Note: During these first two steps, rsync (at least the version I used at the time this was written) does not show any indication of progress. When blocks start to be exchanged (next step), a progress indicator is displayed.

Then:

The normal behavior of rsync is to construct a hidden copy of each file (in the same directory as the original file) as the rsync synchronization proceeds. When the synchronization for all files is complete, the original files are deleted and the newly constructed synchronized files are unhidden. <double check this point -- is it after all files or after each?>

So far, so good.

Partial

If the rsync process is interrupted before completion, the default behavior of rsync is to restore the local system to its original condition by deleting the hidden updated files.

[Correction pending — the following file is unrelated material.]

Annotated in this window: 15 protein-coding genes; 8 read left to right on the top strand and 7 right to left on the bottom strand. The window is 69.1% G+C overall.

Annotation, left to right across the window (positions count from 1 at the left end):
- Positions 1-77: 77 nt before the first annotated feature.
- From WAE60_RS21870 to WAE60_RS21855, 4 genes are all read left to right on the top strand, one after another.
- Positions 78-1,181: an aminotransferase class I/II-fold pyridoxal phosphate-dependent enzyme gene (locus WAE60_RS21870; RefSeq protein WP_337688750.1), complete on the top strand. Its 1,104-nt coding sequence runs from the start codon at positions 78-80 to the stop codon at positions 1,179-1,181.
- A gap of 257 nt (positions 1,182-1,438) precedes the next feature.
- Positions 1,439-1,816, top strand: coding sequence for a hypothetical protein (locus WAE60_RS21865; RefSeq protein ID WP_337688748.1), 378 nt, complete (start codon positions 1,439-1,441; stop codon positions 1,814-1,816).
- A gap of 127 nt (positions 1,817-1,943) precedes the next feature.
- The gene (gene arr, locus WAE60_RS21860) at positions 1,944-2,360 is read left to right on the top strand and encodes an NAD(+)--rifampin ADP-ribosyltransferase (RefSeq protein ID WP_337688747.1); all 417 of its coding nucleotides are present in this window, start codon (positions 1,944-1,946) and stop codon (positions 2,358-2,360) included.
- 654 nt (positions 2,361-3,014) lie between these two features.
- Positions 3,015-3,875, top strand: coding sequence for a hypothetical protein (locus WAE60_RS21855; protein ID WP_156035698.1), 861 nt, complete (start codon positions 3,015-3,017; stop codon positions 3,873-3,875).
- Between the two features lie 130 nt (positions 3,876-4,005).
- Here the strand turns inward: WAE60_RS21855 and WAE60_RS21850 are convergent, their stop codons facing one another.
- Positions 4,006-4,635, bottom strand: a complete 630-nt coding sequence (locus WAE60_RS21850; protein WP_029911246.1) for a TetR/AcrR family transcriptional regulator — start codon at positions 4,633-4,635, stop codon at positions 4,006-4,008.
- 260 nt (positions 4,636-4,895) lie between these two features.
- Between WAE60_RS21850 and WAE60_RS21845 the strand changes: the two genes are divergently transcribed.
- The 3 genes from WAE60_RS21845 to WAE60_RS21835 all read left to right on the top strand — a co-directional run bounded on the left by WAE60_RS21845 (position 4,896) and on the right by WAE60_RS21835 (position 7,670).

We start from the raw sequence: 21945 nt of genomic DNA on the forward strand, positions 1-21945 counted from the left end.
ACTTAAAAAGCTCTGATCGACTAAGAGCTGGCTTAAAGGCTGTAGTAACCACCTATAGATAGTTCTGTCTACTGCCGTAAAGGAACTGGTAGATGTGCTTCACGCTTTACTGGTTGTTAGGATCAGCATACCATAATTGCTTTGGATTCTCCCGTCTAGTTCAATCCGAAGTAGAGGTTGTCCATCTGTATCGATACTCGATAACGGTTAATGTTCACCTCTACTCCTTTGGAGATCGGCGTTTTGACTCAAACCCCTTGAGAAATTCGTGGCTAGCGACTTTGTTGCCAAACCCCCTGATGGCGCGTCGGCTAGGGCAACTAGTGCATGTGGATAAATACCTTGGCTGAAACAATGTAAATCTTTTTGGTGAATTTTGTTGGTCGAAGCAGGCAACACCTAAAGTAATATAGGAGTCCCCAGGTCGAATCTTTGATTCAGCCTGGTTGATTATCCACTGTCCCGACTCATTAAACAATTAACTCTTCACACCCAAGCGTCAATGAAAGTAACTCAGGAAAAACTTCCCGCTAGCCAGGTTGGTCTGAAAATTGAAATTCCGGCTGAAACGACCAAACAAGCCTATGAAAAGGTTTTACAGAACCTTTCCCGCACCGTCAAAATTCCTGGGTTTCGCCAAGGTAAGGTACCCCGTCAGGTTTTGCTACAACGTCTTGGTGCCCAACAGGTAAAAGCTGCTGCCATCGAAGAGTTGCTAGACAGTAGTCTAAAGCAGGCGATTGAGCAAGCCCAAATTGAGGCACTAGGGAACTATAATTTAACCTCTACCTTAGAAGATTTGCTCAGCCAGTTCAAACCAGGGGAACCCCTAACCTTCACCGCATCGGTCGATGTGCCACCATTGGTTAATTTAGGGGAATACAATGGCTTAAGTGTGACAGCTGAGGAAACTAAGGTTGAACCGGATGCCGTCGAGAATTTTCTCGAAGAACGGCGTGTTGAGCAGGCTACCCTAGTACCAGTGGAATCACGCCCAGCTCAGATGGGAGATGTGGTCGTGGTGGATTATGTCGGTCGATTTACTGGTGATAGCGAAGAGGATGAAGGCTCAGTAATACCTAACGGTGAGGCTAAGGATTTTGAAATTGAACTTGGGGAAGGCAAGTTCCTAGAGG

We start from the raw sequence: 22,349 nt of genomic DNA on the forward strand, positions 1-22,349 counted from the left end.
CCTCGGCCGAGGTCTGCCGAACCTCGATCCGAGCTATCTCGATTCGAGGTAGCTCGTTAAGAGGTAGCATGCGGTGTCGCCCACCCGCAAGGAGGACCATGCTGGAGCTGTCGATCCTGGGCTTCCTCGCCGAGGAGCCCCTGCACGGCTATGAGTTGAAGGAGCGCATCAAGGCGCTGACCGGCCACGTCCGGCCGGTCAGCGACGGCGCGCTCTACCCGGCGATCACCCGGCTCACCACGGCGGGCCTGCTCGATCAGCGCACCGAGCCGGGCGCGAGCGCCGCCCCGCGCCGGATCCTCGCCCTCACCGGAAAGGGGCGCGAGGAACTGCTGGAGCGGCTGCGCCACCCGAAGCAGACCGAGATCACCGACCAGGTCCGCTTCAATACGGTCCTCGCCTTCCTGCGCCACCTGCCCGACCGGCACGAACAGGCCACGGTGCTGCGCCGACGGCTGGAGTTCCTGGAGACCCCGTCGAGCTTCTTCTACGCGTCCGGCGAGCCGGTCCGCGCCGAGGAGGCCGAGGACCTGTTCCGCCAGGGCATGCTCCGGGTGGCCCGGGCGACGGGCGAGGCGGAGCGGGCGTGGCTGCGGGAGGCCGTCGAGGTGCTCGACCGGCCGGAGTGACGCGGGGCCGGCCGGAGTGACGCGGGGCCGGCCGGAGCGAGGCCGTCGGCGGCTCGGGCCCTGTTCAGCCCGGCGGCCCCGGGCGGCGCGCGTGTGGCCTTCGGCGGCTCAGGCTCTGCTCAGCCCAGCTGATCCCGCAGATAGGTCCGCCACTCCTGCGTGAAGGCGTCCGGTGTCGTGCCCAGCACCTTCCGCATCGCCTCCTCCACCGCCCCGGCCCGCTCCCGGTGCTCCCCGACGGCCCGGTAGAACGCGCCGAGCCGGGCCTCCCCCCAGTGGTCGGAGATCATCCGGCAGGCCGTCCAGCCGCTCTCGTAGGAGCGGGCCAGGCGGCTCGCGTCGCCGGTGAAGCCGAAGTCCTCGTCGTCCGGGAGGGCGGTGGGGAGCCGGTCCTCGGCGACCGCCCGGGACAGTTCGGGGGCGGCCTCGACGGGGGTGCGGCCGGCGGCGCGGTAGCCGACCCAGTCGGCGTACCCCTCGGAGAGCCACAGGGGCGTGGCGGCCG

This is safe, but does not get you any closer to the goal.

If your rsync process is a long one, and has a reasonable chance of being interrupted before completion, the --partial option can be helpful, but can cause problems, so keep reading...

The --partial option replaces those original files that have been completely or partially rsync'd with the hidden complete or partial rsync'd files.

This can be useful behavior, but clearly, some decisions are required.

  • In some circumstances, having some files updated and other not updated is worse than not having any updated files at all. Other times it may be an acceptable temporary situation, correctable by running rsync again.

  • If the files are small, having one (or a few) complete but out-of-date files replaced by an up-to-date partial file may be an acceptable temporary situation, again, correctable by restarting rsync. But, when rsync goes to work on those partial files, it can only do the rsync magic on the portion of the file that exists -- it degrades to a full download for the remaining portion. Not a big deal for small files, but for a large file (in my case a 650 MB file that normally takes 65 hours to download), this behavior is not nice.